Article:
"I want to keep taxes right where they are for your first $250,000 of income," Obama said. "That means 98 percent of Americans make less than $250,000, 97 percent of small-businessmen make less than $250,000, so under my plan you wouldn't see your taxes go up a single dime next year. . . . If you're fortunate enough to be in the other 2 percent, you're still going to get a tax cut on the first $250,000 of income. All we're asking is that you contribute a little bit so we can pay down our debt."

Obama touted his health care law, saying 6.5 million young people now have insurance because they can remain on their parents' plan, millions of seniors have access to prescription drugs at discount prices and many Americans are insured even with pre-existing conditions.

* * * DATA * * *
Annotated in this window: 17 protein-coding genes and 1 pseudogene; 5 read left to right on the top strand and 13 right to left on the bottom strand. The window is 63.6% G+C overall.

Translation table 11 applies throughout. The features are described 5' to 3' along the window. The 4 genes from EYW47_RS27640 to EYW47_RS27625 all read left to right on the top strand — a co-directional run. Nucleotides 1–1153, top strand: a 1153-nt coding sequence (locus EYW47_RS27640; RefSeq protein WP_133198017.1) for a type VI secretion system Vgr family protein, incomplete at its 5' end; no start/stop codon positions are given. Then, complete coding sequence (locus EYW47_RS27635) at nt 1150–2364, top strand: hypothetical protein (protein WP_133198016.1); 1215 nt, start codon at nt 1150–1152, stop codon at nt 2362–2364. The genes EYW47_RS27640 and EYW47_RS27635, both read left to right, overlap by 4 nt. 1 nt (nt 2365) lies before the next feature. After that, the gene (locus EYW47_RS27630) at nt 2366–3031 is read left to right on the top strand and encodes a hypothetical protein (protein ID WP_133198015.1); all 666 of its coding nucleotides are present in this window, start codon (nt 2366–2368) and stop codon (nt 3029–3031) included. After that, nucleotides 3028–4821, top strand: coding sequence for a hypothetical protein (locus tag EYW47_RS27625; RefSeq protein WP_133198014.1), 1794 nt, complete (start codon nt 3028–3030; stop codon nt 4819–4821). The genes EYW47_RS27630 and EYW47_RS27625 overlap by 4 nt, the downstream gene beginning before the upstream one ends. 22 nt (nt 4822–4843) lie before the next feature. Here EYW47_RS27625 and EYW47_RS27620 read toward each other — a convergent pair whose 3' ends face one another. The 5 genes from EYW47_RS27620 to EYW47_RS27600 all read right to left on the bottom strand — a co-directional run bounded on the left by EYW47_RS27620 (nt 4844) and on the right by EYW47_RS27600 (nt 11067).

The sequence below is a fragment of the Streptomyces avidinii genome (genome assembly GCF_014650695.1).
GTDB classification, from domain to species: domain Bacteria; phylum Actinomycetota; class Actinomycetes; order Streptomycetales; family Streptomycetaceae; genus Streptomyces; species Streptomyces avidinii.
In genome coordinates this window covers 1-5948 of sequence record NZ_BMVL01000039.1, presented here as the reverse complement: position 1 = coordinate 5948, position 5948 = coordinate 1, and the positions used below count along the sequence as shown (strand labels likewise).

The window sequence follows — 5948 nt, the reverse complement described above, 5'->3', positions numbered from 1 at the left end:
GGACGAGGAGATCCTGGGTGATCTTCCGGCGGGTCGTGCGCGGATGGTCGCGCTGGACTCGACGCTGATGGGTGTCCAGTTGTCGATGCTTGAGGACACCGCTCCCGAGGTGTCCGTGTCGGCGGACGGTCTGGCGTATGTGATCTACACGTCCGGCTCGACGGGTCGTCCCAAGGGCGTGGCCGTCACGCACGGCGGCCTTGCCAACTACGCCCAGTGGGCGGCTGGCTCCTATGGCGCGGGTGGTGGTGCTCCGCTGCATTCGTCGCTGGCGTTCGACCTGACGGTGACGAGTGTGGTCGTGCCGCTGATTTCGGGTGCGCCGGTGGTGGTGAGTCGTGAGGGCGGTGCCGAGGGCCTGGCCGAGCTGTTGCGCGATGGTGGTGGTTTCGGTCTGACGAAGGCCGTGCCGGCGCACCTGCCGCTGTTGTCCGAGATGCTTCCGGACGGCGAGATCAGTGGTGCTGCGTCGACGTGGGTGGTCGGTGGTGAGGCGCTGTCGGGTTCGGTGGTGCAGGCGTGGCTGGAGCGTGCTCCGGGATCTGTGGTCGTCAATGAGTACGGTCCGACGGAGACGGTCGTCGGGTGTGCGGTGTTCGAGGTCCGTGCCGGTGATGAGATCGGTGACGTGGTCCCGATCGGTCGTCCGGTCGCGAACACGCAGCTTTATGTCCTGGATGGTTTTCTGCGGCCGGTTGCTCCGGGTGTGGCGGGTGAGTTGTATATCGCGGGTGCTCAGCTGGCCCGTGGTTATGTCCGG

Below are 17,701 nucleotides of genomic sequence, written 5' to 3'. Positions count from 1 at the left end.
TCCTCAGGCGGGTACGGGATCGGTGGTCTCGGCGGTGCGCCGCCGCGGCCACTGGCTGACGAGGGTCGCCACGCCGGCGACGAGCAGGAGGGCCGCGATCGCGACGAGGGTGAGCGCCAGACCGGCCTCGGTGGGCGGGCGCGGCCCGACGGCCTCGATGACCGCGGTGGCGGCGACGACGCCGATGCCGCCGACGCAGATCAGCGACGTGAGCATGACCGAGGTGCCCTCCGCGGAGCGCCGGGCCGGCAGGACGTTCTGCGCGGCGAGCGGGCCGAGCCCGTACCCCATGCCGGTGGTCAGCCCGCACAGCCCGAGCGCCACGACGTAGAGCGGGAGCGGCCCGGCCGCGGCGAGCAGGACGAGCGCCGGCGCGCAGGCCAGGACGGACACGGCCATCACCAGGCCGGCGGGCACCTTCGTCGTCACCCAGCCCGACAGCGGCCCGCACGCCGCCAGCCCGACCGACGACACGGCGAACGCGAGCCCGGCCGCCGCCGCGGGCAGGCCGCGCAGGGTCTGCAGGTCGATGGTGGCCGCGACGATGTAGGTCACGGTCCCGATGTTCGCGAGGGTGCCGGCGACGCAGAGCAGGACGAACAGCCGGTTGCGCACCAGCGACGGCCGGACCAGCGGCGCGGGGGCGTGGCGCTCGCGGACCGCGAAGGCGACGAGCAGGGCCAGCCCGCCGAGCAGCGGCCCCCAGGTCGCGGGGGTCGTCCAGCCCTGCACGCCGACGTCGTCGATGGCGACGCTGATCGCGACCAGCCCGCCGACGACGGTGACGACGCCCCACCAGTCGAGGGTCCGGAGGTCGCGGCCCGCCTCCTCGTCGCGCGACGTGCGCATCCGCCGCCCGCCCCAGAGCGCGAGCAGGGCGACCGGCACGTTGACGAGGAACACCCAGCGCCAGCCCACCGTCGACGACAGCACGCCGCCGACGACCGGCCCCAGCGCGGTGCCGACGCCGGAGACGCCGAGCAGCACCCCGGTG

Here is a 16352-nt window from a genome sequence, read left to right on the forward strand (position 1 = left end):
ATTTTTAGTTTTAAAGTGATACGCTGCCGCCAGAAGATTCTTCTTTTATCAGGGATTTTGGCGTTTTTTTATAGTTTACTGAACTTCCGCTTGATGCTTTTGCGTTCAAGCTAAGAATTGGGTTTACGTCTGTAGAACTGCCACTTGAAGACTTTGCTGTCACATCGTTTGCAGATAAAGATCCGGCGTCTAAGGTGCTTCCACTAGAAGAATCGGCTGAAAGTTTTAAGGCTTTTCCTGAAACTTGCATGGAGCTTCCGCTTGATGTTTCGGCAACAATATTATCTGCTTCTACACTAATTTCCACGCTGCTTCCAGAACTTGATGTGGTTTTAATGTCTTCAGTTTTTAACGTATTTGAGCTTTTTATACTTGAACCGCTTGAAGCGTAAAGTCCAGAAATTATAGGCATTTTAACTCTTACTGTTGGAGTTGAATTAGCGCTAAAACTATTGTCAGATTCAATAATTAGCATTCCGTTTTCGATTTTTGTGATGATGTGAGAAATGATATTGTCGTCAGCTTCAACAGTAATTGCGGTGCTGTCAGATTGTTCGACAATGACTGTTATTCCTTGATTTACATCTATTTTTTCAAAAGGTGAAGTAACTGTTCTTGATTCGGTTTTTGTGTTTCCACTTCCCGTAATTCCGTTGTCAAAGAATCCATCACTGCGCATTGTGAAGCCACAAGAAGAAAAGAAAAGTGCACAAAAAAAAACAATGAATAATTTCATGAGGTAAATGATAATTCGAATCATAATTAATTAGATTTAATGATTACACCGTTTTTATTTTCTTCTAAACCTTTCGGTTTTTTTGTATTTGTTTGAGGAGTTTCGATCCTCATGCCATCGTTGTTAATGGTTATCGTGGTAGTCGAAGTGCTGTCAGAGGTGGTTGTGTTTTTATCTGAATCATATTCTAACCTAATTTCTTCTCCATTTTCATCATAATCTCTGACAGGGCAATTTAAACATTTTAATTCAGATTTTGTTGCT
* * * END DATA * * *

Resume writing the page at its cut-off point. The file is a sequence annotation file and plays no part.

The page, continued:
"I'm actually kind of proud of the term 'Obamacare,' " Obama said. "I fought for that bill because I care."

Elsewhere, Obama cited the budget plan brought into focus after Ryan was nominated last weekend. It calls for a voucher system to help limit the federal government's responsibility for the cost of Medicare. It's a policy that has drawn sharp criticism from Democrats and will be a central issue during the upcoming debates.

"Gov. Romney wants to turn Medicare into a voucher system," Obama said. "Congressman Ryan wants to turn Medicare into a voucher system. . . . Their plan makes seniors pay more so they can give another tax cut to rich folks who don't need a tax cut. . . . Their plan would shorten the life of Medicare, and end Medicare as we know it."

Continuing his smorgasbord of topics, Obama took credit for keeping promises, such as ending the war in Iraq, finding Osama bin Laden and creating a plan to withdraw from Afghanistan.

"I've already passed tax breaks for companies that hire veterans and made historic investments in the VA," Obama said, "because my attitude is anybody who has fought for our country shouldn't have to fight for a job when they come home."